The towns of Čaḡānīān, going northwards from Termeḏ, including Jarmanqān, Ṣarmanjī, Daranjī, Čaḡānīān itself, Basand, Zīnvār, Būrāb and Rīgdašt were prosperous, several of them with strong citadels and with their Friday mosques often situated in the market area. The presence of the swift-running river meant that water could be brought to individual houses in Čaḡānīān town. Fruits and saffron were grown, carpets and woolen goods woven, and furs brought down from the mountains to the north. Above all, Čaḡānīān was famed, like the other upper Oxus regions, for its fine pastures and hence horse-breeding (see Maqdesī [Moqaddasī], pp. 283-84; Ebn Ḥawqal, pp. 460-61, 465, 470ff., 518-21, tr. pp. 443-45, 447-48, 452ff., 495-97; Ḥodūd al-ʿālam, p. 114; Yāqūt, Boldān, Beirut, III, pp. 408-9; Le Strange, Lands, pp. 439-40). Maqdesī, loc. cit., comments on the paucity of ʿolamāʾ from Čaḡānīān and the absence of any faqīhs at all. But Samʿānī, Ketāb al-ansāb, ed. Hyderabad, VIII, pp. 310-12, and Yāqūt, op. cit., III, p. 409, mention a not insignificant number of traditionists and other scholars with the nesba “Ṣaḡānī”; notable is of course the famous traditionist and lexicographer Rażī-al-Dīn Ḥasan b. Moḥammad Ṣaḡānī (d. 650/1252), author of two famed dictionaries, the ʿObāb and the Majmaʿ al-baḥrayn fi’l-loḡa (see Brockelmann, GAL I2, pp. 443-44, S. I, pp. 613-15; Haywood, pp. 75-76).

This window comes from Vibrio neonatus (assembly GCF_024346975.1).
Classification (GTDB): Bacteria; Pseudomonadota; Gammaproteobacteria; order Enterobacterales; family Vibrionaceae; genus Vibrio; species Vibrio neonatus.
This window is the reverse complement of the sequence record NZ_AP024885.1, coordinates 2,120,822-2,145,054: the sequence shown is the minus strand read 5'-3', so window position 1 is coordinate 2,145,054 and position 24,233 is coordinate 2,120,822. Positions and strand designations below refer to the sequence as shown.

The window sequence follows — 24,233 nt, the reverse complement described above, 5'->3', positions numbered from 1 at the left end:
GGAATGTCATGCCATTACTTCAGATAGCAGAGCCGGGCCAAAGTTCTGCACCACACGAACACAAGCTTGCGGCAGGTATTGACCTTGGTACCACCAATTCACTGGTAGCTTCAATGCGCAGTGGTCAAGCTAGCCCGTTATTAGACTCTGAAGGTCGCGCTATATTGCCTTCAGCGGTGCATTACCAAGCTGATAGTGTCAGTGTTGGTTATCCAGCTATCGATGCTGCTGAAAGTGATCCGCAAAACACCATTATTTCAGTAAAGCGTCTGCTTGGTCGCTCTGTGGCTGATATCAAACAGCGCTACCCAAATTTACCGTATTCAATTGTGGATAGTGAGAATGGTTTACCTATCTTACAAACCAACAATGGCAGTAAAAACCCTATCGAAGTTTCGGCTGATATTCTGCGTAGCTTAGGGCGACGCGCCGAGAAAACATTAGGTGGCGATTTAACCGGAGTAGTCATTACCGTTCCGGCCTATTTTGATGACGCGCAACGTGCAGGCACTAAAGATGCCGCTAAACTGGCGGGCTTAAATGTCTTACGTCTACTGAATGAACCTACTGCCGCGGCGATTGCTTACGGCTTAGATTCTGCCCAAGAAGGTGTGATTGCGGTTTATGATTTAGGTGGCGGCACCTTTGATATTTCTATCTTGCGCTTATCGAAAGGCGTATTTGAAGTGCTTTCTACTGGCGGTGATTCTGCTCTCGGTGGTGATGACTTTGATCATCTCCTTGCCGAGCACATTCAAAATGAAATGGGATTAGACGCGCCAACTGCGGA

Bibliography

Barthold, Turkestan3, pp. 72-74.

C. E. Bosworth, “The Rulers of Chaghaniyan in Early Islamic Times,” Iran 19, 1981, pp. 1-20.

Idem and G. Clauson, “Al-Xwārazmī on the Peoples of Central Asia,” JRAS, 1965, pp. 2-12.

E. Chavannes, Documents sur les Tou-kiue (Turcs) occidentaux, St. Petersburg, 1903.

R. Gibb, The Arab Conquests in Central Asia, London, 1923.

J. A. Haywood, Arabic Lexicography, Leiden, 1960.

J. Marquart, Wehrot und Arang, Leiden, 1938 (see also pp. 92-94).

W. B. Henning, Sogdica, G. Forlong Fund 21, London, 1940; repr. in W. B. Henning, Selected Papers II, Acta Iranica 15, Leiden, 1977, pp. 1-68.

B. Spuler, “Čaghāniyān,” in EI2.

Cite this page
C. Edmund Bosworth, “ČAḠĀNĪĀN”, in: Encyclopaedia Iranica Online, © Trustees of Columbia University in the City of New York. Consulted online on 22 July 2024 <http://dx.doi.org/10.1163/2330-4804_EIRO_COM_7237>
First published online: 2020
First print edition: 19901215